The Pittsburgh Steelers were quite fortunate to stumble into landing Hall of Fame offensive guard and accomplished offensive line coach Mike Munchak this offseason to serve on the coaching staff in that capacity.
A year prior, they lost Sean Kugler to a head coaching opportunity at his alma mater, and were forced to settle for what proved to be a speed bump with Jack Bicknell Jr. While it’s hard to get into any specifics about his tenure with the team, I think the fact that he was fired after one season says enough on its own.
The Steelers knew that getting a coach with Munchak’s credentials could potentially do wonders for their own young and inexperienced offensive line that could use some guidance and fine-tuning from a knowledgeable coach.
Munchak was renowned for being a technician, of course, and he’s reportedly done wonders for some of the linemen in that regard, with Marcus Gilbert in particular from the sounds of it. But there’s more that an old school Hall of Fame guard could bring to the table that you might not find in a book of fundamental offensive line blocking.
Pretty much any player in the Hall of Fame knows you can’t always get the job done in the NFL by being a Boy Scout on every snap. Sometimes you have to bend the rules and get a little rough to get by or to set the right tone. Those with the golden jackets tend to know how better to get away with these covert ploys, or as they were obliquely referred to during Steelers Live yesterday, the “tricks of the trade”.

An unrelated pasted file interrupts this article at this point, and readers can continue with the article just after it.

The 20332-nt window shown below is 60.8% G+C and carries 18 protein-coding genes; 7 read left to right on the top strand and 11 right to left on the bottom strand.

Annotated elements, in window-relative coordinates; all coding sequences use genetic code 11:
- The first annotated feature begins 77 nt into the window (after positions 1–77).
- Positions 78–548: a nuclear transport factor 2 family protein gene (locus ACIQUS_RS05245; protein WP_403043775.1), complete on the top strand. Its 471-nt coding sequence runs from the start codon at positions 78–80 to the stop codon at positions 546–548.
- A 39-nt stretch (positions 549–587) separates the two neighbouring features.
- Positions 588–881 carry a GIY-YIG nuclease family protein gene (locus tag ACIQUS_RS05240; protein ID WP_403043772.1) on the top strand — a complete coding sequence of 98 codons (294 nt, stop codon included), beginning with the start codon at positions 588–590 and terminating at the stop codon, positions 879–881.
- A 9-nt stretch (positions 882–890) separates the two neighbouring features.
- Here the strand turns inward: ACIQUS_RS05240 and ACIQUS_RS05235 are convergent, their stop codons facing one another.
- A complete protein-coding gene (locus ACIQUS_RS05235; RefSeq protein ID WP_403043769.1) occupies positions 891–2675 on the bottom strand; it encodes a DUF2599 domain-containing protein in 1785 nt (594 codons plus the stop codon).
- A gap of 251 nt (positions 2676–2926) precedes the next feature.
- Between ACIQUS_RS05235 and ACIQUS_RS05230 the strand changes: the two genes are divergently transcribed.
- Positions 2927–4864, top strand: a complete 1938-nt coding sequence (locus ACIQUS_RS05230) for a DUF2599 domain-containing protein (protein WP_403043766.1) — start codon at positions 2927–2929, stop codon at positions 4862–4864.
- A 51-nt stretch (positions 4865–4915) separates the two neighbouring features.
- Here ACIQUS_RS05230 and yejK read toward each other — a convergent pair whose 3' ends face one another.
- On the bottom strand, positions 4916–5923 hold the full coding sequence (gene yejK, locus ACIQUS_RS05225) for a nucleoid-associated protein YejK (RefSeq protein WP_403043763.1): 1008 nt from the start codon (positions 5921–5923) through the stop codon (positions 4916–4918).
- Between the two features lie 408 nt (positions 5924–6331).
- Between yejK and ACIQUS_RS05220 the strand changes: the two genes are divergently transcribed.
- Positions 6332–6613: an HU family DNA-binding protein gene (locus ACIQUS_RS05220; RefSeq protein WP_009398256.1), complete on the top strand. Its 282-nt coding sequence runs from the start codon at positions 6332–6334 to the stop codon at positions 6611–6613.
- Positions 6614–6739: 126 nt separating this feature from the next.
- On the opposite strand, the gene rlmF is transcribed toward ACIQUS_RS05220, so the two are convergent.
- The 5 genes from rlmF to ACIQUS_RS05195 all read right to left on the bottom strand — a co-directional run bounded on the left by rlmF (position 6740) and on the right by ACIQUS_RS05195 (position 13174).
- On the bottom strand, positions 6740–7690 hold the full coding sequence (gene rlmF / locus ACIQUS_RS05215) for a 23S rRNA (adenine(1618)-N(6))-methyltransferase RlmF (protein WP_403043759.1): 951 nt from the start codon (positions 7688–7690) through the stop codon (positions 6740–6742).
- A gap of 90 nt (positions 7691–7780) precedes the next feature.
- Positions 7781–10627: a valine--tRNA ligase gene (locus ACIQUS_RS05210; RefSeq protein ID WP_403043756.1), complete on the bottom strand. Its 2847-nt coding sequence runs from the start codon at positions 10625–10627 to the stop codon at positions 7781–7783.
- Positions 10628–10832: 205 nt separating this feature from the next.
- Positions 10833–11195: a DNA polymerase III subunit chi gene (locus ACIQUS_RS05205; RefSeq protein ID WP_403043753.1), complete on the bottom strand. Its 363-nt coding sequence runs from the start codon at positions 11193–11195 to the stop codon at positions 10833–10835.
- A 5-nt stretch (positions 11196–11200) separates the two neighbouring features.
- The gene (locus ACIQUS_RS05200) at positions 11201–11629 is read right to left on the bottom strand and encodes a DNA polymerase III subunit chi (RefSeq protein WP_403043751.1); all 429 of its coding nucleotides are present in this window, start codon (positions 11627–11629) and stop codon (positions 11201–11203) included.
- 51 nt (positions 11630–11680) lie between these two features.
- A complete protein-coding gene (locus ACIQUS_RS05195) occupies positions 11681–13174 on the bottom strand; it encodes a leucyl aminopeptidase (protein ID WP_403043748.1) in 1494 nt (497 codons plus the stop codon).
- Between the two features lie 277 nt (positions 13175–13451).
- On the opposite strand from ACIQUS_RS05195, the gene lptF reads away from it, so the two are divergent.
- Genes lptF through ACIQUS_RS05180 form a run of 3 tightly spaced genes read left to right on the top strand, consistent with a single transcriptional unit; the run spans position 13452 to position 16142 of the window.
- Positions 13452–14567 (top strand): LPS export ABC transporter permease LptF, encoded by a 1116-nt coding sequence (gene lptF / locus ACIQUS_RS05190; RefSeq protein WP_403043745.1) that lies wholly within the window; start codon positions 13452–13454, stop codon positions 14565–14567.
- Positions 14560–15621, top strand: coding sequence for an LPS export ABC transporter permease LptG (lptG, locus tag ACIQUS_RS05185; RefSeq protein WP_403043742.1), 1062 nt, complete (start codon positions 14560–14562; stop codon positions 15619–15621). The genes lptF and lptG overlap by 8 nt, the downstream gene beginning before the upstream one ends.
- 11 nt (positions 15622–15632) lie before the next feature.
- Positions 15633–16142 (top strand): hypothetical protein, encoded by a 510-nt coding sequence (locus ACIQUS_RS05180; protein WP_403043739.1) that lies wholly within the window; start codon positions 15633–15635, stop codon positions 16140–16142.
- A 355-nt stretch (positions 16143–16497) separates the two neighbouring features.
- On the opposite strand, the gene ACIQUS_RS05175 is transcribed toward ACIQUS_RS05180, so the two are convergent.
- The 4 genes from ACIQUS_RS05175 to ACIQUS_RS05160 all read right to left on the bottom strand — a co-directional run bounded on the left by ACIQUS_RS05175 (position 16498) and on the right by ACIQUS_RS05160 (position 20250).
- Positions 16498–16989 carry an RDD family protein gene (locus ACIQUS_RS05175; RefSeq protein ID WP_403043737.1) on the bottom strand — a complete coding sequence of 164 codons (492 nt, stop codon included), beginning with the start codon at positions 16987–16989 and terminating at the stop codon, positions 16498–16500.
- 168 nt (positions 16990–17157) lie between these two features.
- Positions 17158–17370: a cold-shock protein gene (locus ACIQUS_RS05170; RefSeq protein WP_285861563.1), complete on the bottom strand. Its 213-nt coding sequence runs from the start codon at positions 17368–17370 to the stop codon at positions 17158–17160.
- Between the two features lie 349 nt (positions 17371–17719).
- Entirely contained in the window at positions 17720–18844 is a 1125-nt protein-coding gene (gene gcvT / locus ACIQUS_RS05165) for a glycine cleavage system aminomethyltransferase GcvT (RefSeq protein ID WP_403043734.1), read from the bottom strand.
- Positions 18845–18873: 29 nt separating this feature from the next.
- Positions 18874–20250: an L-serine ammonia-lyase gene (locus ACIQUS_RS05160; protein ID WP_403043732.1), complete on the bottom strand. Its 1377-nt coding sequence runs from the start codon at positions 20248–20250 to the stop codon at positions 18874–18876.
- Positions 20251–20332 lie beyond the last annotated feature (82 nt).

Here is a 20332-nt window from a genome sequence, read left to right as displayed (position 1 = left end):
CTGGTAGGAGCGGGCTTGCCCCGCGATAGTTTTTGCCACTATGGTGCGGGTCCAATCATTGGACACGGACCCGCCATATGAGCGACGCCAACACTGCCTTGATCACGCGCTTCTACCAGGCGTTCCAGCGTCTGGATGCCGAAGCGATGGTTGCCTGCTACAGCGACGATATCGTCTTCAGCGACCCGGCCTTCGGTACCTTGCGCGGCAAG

One host in particular had a keen insight into these so-called tricks, and that would be former Steelers offensive lineman Tunch Ilkin, who shared his thoughts on how Munchak is working with the young offensive linemen on establishing that physical tone with a bit of discreet hooliganism.
Sometimes a guy throws a rib, you put the hand underneath the throat, you give him a little bit of a facial. Maybe he gets the rip and now the kidneys are exposed, so you give him a little hook to the kidneys and you put a guy on his back. Maybe you come in there and you get your hands inside, you grab the handles and you push one side, pull the other, you twist him and you put him on his back. Then when you get a guy on the ground you give him the business. You put the elbow on him, the knee on him, you kind of gore him, all those things.
When you’ve got an offensive line coach that loves that stuff and he’s going ‘look at this’, putting the video back and forth, that’s what I like to see. When you get a chance to gore somebody, you do it. Or if you get a chance to peel somebody off, like guys that are standing around the pile and you want to get downfield, we call it peeling them off the pile, so the defensive guys better have their head on a swivel because torpedos are coming.
The thing about Munch, you’ll hear him say ‘finish it, finish it, finish it’. What he’s saying is if you’ve got a guy that’s off balance, then you need to put him on his back, and that’s what makes offensive line coaches crazy. And I know that Munch will teach these guys every trick that he used when he was with the Houston Oilers.
We do know that at least one Steelers offensive lineman knows how to give the business at the bottom of a pile; perhaps Cody Wallace can be a teacher’s assistant for Munchak during those out-of-textbook lessons.